Seun Kuti Talks Power, Politics, Africa, and American Intervention in Libya
Outspoken and uncensored, Seun Kuti has no fear.
In a time of timid musicians who've been trained to keep their mouths shut and tow the PR line, the Nigerian sax man and heir to his father Fela's Afrobeat throne is perfectly willing to tell the raw, real truth, whether talking power, politics, national anthems, Africa, or American intervention in Libya.
See the cut for Crossfade's conversation with Seun Kuti.
Crossfade: Your music is deeply engaged on a political and social level. Why is it important to address current events and international issues?
Seun Kuti: I think the main function of art is to inspire society. So the fact that music is no longer as political as it used to be, say in '60s and '70s, is one of the problems we have with youth education and development today. Because most youths don't even care about anything. Everyone just cares about swagger and being fly. This is what the majority of art teaches.
But for me, it's important that people use music, poetry, and any form of art as a way to inspire people toward positivity. And I feel that this is the primary purpose of art, even before making money.
So do you believe songs can actually shift power and start revolutions?
Of course. Every country has a national anthem. We all identify with music. There's no escaping it. And music can definitely inspire change. It can be the fuel for revolution. If you go back to the Soweto riots, the people sang every time they marched, because music brings solidarity. It brings you together. Everyone is singing the same words. There's a spirit of unity that can be created with music. So there's no separating the music from the movement.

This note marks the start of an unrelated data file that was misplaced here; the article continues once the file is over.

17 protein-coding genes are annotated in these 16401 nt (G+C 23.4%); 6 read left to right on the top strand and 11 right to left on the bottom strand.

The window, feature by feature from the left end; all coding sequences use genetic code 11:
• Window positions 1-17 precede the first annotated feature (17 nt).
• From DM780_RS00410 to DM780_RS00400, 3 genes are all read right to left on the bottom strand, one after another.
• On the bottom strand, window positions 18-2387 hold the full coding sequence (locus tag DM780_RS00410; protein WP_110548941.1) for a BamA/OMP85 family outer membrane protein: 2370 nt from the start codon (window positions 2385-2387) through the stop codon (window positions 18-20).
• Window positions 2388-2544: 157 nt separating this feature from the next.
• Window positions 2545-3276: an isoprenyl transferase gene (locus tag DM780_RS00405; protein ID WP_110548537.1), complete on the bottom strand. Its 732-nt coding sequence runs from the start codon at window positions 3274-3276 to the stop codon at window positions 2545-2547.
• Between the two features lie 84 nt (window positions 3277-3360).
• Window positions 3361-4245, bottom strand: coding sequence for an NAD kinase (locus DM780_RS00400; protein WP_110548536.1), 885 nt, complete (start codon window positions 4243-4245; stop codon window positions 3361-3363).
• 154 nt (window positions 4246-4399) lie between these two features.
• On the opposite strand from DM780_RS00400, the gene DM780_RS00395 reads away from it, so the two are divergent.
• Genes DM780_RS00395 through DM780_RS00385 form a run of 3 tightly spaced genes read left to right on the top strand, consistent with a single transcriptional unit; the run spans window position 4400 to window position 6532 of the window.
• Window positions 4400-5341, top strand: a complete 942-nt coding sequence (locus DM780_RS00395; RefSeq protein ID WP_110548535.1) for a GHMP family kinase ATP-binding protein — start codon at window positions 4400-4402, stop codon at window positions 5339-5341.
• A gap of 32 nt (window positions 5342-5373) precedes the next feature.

This is why the commercial industry, big business, and international corporations have come into music and bought out music companies. Today, I think music is selling more Dolce & Gabbana bags than it is inspiring people toward positivity.
What's your position on revolution? Do you support armed uprisings when necessary? Or do you believe in a more peaceful brand of rebellion?
Well, the thing about any kind of freedom is that it's shaped to the orientation and mentality of its people. Sometimes revolution can be peaceful. Sometimes it just has to be violent. But whether peaceful or violent, sacrifices are made. Blood must be spilled. This is what revolution is all about. And it is the blood that makes it sacred. It's the pain that the people went through to achieve this freedom that makes it sacred or almost holy. And then it is revered and respected so that the children will grow up to protect it with integrity.
You know, when people don't feel connected to things, that's when you have people with no national interest, like in Africa. Our independence was handed over to us by the West. But they thought: Well, we cannot afford to do this indirectly anymore. Let's look for a system to make them feel free while we still control most of their resources and business. We will put in our own people who support Western interest and power.
This is what we have in Africa today. There are people who don't have national interest at heart, because they do not understand this so-called nation. They do not feel that national instinct or pride that would make anybody feel, "I have to do something for my country. I have to be my country." Because, first of all, the countries in Africa are not, per se, African countries. Nigeria, for example, is not even an African word. How many countries are African words?